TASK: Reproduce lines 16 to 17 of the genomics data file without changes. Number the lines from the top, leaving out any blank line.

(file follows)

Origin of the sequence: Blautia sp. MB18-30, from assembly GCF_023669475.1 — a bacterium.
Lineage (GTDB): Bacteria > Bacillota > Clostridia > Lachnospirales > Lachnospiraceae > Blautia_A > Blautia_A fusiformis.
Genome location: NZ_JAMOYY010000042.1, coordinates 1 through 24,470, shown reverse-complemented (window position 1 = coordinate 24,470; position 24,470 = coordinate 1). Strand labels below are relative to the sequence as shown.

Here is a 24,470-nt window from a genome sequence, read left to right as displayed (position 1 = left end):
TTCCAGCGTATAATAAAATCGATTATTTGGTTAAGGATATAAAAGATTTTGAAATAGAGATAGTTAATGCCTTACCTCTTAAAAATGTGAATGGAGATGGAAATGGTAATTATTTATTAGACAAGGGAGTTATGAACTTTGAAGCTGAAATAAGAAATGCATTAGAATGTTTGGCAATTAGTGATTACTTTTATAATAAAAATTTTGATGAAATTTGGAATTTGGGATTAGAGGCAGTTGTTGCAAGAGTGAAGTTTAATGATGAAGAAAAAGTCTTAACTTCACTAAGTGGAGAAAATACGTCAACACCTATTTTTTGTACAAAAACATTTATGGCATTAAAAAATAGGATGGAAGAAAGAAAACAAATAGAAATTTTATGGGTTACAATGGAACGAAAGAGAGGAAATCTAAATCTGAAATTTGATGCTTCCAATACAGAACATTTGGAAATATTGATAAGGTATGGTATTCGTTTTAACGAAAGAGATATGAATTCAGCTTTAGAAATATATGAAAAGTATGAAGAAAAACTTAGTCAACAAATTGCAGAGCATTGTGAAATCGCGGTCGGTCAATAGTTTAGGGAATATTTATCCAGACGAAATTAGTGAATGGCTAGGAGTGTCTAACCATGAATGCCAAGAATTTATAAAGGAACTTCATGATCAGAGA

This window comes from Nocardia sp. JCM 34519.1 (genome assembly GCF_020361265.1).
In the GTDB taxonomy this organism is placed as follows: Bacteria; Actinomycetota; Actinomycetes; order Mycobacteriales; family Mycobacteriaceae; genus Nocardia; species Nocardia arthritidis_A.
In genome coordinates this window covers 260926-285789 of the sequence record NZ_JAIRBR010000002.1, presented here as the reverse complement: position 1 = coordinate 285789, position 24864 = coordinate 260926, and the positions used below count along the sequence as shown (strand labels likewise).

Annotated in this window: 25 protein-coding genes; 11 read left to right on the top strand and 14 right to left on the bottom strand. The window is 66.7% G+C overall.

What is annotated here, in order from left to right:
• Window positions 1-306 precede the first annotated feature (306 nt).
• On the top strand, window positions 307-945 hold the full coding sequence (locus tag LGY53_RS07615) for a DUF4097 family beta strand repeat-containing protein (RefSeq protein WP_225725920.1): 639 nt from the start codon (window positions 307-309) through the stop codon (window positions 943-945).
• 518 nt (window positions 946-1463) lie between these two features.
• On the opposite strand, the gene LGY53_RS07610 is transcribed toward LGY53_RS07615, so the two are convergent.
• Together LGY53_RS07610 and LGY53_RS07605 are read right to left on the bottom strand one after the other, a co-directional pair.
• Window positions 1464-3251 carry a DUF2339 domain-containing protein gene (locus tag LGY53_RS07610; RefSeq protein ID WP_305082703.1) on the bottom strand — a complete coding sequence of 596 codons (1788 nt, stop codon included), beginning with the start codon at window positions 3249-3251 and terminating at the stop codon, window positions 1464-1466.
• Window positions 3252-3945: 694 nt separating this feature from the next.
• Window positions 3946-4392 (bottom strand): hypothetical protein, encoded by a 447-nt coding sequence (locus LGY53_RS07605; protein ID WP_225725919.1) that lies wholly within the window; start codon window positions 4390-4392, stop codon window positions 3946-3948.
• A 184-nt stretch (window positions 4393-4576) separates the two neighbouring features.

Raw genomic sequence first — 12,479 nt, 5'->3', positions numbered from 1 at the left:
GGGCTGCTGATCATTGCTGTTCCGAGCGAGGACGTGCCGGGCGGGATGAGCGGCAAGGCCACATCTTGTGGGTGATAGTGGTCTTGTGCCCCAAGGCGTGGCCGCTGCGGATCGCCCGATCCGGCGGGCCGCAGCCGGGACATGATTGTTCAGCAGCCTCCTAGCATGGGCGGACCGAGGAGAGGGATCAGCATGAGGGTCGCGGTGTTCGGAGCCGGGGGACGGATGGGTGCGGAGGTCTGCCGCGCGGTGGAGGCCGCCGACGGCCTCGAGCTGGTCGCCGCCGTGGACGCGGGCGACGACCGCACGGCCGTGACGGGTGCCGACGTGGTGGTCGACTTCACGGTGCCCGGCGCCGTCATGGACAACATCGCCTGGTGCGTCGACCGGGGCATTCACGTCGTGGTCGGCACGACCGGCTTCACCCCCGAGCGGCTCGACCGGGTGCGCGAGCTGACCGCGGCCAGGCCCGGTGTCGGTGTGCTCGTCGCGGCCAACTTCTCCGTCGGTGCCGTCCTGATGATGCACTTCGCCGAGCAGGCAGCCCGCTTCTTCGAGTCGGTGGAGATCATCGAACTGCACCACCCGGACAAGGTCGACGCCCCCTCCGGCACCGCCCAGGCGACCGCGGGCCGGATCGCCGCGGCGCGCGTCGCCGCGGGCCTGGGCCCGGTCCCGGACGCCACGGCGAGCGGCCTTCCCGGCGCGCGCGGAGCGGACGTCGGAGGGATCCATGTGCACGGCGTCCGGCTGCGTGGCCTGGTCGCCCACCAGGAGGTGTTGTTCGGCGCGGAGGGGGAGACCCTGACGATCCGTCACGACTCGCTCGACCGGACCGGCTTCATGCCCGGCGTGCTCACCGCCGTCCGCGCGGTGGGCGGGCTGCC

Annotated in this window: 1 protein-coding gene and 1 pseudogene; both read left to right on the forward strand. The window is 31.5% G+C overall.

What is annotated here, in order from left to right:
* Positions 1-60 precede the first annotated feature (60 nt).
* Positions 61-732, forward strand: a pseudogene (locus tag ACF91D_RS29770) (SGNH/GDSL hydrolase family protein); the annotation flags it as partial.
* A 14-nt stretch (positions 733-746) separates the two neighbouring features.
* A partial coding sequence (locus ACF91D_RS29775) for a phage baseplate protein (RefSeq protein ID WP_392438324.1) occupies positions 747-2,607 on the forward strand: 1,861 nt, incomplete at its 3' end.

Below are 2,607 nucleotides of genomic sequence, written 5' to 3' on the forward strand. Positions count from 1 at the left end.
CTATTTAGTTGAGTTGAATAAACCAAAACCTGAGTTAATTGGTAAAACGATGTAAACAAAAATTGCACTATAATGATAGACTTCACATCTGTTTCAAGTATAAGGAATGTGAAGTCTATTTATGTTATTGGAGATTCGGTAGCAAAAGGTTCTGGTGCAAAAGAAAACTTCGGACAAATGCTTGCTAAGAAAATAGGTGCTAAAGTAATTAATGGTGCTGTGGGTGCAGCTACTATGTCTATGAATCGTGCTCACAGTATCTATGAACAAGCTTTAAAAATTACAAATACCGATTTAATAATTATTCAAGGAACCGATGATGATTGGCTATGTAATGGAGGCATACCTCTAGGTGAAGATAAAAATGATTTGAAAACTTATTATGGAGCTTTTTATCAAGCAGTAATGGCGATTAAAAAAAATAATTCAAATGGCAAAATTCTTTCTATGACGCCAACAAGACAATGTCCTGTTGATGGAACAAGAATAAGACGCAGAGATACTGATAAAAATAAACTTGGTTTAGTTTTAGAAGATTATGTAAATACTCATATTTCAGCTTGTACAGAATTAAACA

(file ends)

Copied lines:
• Window positions 1464-3251 carry a DUF2339 domain-containing protein gene (locus tag LGY53_RS07610; RefSeq protein ID WP_305082703.1) on the bottom strand — a complete coding sequence of 596 codons (1788 nt, stop codon included), beginning with the start codon at window positions 3249-3251 and terminating at the stop codon, window positions 1464-1466.
• Window positions 3252-3945: 694 nt separating this feature from the next.